Single currency for Africa: the case for economic unity.
The problem with all these regional economic communities and monetary zones is the disproportionate strengths of the various member states. Just as Ecowas, and in fact the West Africa region as a whole, is dominated by Nigeria's huge economy, so is Comesa's by that of Egypt. My own region is SADC and even though the SADC headquarters is based in my home town of Gaborone, it is South Africa's giant economy that completely overshadows this economic community.
South Africa's economy vastly outweighs even the sum total of its fellow member states. The total GDP of the SADC region is somewhere short of $300bn--and South Africa accounts for some $265bn of that.
So, while I am no banker, in my opinion the only way that a monetary union can be achieved is for each regional economic community to align itself with the currency of its strongest member--so Ecowas would adopt the Nigerian naira, Comesa the Egyptian pound and SADC the South African rand (while Francophone countries retain the French franc zone system). That would mean that some of the anomalies of the make-up of the current communities would need to be adjusted (for instance, just why is Swaziland a member of Comesa?) and it would probably take at least 50 years to take shape, but it might just happen.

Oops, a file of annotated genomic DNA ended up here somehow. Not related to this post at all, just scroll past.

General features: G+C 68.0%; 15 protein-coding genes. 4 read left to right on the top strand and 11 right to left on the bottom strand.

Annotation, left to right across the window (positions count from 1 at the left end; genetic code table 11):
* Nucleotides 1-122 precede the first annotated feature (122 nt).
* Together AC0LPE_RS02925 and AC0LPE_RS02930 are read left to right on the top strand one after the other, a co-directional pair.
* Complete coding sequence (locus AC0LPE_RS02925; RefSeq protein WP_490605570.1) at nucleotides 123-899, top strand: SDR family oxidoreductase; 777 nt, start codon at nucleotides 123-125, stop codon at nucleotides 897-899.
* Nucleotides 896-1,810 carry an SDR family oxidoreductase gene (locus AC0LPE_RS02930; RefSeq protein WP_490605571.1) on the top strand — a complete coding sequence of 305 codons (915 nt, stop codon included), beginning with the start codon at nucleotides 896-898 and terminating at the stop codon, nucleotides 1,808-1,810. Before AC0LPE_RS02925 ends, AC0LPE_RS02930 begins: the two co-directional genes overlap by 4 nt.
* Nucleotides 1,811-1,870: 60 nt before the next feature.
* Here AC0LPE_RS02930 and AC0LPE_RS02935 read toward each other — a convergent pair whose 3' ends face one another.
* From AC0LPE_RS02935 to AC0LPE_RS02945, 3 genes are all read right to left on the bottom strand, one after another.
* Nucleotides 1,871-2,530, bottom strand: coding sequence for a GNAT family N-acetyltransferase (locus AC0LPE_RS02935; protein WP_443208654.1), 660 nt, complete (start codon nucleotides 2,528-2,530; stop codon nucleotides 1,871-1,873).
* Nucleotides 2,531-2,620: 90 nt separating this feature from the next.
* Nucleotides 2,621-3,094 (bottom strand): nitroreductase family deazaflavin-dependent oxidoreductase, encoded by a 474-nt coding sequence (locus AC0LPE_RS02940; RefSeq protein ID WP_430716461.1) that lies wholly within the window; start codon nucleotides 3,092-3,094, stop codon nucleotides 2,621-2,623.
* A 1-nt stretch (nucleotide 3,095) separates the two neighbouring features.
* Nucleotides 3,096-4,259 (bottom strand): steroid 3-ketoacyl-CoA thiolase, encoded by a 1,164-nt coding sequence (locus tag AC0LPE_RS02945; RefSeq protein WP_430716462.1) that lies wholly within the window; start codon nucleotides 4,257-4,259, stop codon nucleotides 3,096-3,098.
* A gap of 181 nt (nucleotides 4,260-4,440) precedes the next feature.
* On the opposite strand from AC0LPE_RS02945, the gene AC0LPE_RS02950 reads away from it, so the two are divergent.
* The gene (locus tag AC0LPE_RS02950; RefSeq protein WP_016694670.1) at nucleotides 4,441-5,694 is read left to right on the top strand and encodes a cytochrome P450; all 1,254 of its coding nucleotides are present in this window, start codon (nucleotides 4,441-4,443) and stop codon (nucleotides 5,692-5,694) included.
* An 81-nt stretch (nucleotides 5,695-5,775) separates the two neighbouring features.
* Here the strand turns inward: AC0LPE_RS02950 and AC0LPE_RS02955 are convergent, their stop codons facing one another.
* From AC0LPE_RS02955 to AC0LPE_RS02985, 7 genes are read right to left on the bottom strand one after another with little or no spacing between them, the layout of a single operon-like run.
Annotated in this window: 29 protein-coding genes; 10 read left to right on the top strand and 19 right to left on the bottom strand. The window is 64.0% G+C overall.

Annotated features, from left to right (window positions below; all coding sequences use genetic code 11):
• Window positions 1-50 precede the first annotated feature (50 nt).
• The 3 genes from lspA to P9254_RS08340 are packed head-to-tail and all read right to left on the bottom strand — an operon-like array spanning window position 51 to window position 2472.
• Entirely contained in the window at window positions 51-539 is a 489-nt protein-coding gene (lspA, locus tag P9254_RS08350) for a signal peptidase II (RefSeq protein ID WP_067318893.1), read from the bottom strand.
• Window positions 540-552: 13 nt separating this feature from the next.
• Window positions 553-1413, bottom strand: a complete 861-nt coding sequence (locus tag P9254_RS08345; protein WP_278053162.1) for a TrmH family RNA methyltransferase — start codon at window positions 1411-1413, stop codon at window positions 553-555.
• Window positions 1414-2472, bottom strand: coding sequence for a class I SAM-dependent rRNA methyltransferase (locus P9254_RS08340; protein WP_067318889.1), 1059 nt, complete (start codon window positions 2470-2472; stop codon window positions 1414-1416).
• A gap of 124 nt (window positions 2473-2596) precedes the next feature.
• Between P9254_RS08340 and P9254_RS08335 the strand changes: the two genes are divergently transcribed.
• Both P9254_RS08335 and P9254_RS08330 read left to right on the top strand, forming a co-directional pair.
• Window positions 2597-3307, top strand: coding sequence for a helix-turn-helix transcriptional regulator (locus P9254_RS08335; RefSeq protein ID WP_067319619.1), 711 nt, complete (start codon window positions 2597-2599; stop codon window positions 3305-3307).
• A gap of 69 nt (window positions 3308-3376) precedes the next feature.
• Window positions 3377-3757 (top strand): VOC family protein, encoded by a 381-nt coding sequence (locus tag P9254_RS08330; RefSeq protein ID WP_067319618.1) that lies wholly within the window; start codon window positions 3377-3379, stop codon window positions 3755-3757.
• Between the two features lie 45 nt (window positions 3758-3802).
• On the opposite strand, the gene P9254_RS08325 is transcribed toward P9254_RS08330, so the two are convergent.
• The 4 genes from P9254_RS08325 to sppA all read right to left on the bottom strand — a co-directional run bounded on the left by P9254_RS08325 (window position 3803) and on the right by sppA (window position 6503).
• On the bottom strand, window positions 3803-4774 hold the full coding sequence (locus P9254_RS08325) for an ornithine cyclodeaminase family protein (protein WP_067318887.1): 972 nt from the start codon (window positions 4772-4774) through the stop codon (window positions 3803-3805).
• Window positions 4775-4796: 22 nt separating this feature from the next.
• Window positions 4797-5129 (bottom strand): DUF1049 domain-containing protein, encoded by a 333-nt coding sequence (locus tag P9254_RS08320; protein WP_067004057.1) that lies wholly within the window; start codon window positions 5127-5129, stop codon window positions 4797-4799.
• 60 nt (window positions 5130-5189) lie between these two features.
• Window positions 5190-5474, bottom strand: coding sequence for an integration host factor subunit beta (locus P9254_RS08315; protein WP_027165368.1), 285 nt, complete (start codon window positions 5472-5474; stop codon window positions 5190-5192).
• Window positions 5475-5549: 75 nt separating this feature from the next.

Then, and only then, would sub-Saharan Africa have a chance of merging those four currency systems into a single currency--but if all countries insist in retaining their own money, I really see very little prospect of success.
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|Title Annotation:||THIS MONTH'S PRIZE LETTER|
|Article Type:||Letter to the editor|
|Date:||Jul 1, 2006|
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